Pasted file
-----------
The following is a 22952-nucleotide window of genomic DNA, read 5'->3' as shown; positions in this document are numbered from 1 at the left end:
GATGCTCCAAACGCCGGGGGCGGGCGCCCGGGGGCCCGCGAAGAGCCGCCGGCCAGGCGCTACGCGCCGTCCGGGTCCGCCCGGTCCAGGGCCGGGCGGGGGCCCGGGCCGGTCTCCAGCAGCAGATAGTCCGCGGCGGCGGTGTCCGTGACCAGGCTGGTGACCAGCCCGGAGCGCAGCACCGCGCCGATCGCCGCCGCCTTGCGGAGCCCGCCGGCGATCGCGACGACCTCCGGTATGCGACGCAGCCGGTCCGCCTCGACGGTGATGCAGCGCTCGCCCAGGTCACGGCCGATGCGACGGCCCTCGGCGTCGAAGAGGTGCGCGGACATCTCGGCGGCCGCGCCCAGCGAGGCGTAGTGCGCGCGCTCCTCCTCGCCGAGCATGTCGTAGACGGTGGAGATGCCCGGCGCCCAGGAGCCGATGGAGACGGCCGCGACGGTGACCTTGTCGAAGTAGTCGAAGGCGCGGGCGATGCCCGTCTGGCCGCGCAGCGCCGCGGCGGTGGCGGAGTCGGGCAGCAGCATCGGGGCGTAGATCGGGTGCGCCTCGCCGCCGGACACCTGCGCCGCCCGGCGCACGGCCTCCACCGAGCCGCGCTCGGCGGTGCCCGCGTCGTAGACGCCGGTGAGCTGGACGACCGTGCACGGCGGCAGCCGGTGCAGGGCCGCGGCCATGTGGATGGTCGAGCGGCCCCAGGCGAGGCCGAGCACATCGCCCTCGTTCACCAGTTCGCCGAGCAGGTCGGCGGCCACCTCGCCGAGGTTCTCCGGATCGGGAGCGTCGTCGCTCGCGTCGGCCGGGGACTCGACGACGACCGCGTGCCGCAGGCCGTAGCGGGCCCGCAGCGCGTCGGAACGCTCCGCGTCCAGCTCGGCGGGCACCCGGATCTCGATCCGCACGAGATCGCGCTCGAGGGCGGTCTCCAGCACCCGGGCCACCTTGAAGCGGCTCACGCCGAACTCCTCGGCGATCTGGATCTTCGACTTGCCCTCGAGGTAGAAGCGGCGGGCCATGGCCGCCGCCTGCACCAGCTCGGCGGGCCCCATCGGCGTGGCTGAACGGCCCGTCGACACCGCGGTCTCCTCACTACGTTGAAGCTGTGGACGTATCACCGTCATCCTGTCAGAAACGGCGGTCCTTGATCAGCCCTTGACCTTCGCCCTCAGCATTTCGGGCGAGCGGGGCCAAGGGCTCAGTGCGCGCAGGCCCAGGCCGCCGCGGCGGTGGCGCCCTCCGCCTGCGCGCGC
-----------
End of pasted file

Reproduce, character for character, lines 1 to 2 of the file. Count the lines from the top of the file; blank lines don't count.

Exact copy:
The following is a 22952-nucleotide window of genomic DNA, read 5'->3' as shown; positions in this document are numbered from 1 at the left end:
GATGCTCCAAACGCCGGGGGCGGGCGCCCGGGGGCCCGCGAAGAGCCGCCGGCCAGGCGCTACGCGCCGTCCGGGTCCGCCCGGTCCAGGGCCGGGCGGGGGCCCGGGCCGGTCTCCAGCAGCAGATAGTCCGCGGCGGCGGTGTCCGTGACCAGGCTGGTGACCAGCCCGGAGCGCAGCACCGCGCCGATCGCCGCCGCCTTGCGGAGCCCGCCGGCGATCGCGACGACCTCCGGTATGCGACGCAGCCGGTCCGCCTCGACGGTGATGCAGCGCTCGCCCAGGTCACGGCCGATGCGACGGCCCTCGGCGTCGAAGAGGTGCGCGGACATCTCGGCGGCCGCGCCCAGCGAGGCGTAGTGCGCGCGCTCCTCCTCGCCGAGCATGTCGTAGACGGTGGAGATGCCCGGCGCCCAGGAGCCGATGGAGACGGCCGCGACGGTGACCTTGTCGAAGTAGTCGAAGGCGCGGGCGATGCCCGTCTGGCCGCGCAGCGCCGCGGCGGTGGCGGAGTCGGGCAGCAGCATCGGGGCGTAGATCGGGTGCGCCTCGCCGCCGGACACCTGCGCCGCCCGGCGCACGGCCTCCACCGAGCCGCGCTCGGCGGTGCCCGCGTCGTAGACGCCGGTGAGCTGGACGACCGTGCACGGCGGCAGCCGGTGCAGGGCCGCGGCCATGTGGATGGTCGAGCGGCCCCAGGCGAGGCCGAGCACATCGCCCTCGTTCACCAGTTCGCCGAGCAGGTCGGCGGCCACCTCGCCGAGGTTCTCCGGATCGGGAGCGTCGTCGCTCGCGTCGGCCGGGGACTCGACGACGACCGCGTGCCGCAGGCCGTAGCGGGCCCGCAGCGCGTCGGAACGCTCCGCGTCCAGCTCGGCGGGCACCCGGATCTCGATCCGCACGAGATCGCGCTCGAGGGCGGTCTCCAGCACCCGGGCCACCTTGAAGCGGCTCACGCCGAACTCCTCGGCGATCTGGATCTTCGACTTGCCCTCGAGGTAGAAGCGGCGGGCCATGGCCGCCGCCTGCACCAGCTCGGCGGGCCCCATCGGCGTGGCTGAACGGCCCGTCGACACCGCGGTCTCCTCACTACGTTGAAGCTGTGGACGTATCACCGTCATCCTGTCAGAAACGGCGGTCCTTGATCAGCCCTTGACCTTCGCCCTCAGCATTTCGGGCGAGCGGGGCCAAGGGCTCAGTGCGCGCAGGCCCAGGCCGCCGCGGCGGTGGCGCCCTCCGCCTGCGCGCGC